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March 2014

Aerosols can enhance monsoon rains: study

 

Interest in examining how aerosols affect climate

Monsoon rains over India could increase if desertification leads to more dust from West Asia and North Africa swirling into the air, suggests a research report being published in Nature Geoscience.

There has been growing interest in examining how fine particles in the atmosphere, known as aerosols, affect the climate.

However, much of this research has looked at particles generated by human activity, especially the role of soot.

Natural aerosols

But natural aerosols, such as sea-salt and dust, are far more abundant than human-produced ones, remarked V. Vinoj, who is currently with IIT Bhubaneswar.

The research appearing online in Nature Geoscience was carried out by him with Philip J. Rasch's group at the Pacific Northwest National Laboratory in the U.S.

Analysing observational data, Dr. Vinoj and his colleagues found that monsoon rainfall during June, July and August over central India was strongly correlated with aerosol levels over West Asia, North Africa and the Arabian Sea.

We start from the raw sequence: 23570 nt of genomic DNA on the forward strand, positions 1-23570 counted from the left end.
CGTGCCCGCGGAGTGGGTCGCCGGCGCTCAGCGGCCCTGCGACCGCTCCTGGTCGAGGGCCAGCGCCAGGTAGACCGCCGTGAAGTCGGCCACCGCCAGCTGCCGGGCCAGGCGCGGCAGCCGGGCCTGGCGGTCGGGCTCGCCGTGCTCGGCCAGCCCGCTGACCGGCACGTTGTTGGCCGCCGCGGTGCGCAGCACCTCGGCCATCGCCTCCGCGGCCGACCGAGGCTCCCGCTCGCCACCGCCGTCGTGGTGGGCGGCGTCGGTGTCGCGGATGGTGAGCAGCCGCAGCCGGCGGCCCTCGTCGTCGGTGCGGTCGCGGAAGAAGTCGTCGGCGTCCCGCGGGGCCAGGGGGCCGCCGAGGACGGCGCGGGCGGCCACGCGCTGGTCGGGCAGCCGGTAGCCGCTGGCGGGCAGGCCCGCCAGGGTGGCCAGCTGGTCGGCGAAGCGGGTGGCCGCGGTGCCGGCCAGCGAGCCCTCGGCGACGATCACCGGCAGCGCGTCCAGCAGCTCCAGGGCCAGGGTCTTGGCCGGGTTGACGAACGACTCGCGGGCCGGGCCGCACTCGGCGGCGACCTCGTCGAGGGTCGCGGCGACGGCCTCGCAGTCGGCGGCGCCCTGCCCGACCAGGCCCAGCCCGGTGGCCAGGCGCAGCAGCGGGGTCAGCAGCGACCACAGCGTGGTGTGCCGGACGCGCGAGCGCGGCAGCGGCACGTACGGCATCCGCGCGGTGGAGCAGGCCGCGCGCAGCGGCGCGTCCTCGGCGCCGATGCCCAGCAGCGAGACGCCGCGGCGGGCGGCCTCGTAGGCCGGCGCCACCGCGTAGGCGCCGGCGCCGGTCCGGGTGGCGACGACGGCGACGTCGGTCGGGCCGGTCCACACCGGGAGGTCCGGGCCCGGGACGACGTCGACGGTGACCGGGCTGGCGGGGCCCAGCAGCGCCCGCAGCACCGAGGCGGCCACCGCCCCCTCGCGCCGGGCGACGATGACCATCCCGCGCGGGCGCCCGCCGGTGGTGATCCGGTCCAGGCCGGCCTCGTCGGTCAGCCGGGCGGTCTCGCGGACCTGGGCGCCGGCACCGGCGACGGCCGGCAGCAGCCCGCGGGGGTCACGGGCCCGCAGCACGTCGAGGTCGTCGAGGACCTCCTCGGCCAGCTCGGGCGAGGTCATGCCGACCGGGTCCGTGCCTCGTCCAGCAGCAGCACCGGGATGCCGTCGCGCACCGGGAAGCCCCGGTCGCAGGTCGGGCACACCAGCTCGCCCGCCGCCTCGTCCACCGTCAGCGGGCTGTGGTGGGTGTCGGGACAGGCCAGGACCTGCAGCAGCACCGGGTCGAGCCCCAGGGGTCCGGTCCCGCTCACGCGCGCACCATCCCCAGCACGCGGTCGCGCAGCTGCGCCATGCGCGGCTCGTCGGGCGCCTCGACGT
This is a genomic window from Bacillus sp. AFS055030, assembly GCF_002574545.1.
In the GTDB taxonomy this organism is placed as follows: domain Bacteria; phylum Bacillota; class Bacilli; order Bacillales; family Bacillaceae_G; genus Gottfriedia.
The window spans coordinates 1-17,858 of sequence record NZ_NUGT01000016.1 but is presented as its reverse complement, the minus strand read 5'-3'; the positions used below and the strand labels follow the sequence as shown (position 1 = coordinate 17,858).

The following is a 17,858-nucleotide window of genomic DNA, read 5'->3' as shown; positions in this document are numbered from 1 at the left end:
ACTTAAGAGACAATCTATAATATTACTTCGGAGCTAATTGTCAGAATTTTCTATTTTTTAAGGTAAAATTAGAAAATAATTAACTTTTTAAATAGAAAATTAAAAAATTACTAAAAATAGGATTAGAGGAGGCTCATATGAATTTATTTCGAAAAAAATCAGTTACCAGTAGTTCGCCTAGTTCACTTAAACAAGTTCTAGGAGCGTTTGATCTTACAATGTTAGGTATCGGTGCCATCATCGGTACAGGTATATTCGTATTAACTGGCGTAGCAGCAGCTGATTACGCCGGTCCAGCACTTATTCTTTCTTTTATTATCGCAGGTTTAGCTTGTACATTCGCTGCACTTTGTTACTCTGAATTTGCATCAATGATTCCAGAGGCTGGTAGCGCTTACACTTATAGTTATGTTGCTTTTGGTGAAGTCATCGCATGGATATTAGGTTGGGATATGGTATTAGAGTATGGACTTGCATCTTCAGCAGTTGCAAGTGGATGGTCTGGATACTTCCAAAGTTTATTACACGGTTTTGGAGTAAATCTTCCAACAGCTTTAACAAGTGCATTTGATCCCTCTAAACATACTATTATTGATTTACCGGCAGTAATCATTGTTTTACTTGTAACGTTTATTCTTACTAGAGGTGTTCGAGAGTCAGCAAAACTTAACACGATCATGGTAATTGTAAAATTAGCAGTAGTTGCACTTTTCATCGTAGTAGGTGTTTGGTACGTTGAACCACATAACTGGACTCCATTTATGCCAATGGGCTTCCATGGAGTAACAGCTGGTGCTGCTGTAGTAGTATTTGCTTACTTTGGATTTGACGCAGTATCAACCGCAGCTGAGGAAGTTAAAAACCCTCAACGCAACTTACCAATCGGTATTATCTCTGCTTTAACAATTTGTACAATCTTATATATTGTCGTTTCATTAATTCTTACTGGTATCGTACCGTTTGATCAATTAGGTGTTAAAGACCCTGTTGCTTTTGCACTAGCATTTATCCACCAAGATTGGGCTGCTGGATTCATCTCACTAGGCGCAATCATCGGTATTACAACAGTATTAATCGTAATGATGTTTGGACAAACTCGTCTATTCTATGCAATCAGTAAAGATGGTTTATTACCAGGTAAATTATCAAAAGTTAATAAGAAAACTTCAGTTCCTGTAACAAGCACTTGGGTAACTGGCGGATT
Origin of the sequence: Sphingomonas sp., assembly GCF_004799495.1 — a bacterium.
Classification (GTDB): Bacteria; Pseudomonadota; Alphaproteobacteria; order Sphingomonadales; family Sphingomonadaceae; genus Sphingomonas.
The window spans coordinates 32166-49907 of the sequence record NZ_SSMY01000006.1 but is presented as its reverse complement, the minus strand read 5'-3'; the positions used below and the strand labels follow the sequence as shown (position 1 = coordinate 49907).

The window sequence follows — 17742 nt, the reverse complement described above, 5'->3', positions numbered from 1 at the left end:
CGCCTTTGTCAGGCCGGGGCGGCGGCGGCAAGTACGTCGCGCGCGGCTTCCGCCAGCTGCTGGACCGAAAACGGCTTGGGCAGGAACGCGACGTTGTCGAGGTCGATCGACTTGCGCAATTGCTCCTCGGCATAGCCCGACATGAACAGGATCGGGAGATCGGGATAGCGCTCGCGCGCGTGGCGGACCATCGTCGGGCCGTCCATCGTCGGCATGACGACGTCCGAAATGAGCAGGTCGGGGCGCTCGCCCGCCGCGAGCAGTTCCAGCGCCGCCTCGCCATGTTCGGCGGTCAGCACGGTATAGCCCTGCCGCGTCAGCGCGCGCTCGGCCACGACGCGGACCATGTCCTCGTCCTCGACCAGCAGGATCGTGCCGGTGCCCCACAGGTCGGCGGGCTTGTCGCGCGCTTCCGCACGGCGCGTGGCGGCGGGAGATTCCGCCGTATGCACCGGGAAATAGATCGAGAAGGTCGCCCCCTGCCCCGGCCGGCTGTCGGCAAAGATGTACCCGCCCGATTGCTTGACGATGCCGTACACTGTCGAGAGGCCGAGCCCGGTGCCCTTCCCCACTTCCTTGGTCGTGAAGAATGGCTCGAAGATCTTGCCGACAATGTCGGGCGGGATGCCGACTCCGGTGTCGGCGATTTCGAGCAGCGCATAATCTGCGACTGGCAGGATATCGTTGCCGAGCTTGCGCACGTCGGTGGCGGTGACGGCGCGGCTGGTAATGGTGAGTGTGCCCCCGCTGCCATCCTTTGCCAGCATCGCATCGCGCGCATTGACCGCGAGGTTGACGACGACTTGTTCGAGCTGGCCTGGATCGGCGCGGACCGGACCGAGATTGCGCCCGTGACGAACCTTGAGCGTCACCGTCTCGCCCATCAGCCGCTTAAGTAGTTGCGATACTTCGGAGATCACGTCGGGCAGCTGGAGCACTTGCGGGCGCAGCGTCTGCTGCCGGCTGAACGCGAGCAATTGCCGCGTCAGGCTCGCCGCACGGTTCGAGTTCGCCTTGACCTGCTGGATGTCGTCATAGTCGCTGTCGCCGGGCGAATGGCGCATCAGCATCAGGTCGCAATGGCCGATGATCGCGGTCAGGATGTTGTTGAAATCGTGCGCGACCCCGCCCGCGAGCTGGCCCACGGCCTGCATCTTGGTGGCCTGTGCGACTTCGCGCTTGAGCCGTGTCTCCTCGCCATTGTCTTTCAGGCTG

Global climate model

The scientists turned to a global climate model, the Community Atmosphere Model (CAM5), to simulate what effect different types of aerosols would have on the monsoon rains.

When dust was removed altogether, the correlations between the central Indian rains and West Asian aerosol levels disappeared.

The simulations also showed that when West Asian dust levels dropped, rains over central India decreased within a week.

The dust acted by absorbing radiation from the sun and heating the atmosphere.

High levels of dust over West Asia and North Africa lowered atmospheric pressure in land regions to the north and west of the Arabian Sea, the scientists said.

Band strengthened

That low-pressure band strengthened moisture-laden winds that fed the Indian monsoon.

Activists cry foul over Centre’s Pulicat proposal

 Activists, ecologists and fisherfolk have raised objections to a proposal of the Union Ministry of Environment and Forests (MoEF) to reduce the mandatory Eco Sensitive Zone (ESZ) around the fragile Pulicat lake from 10 km to two km.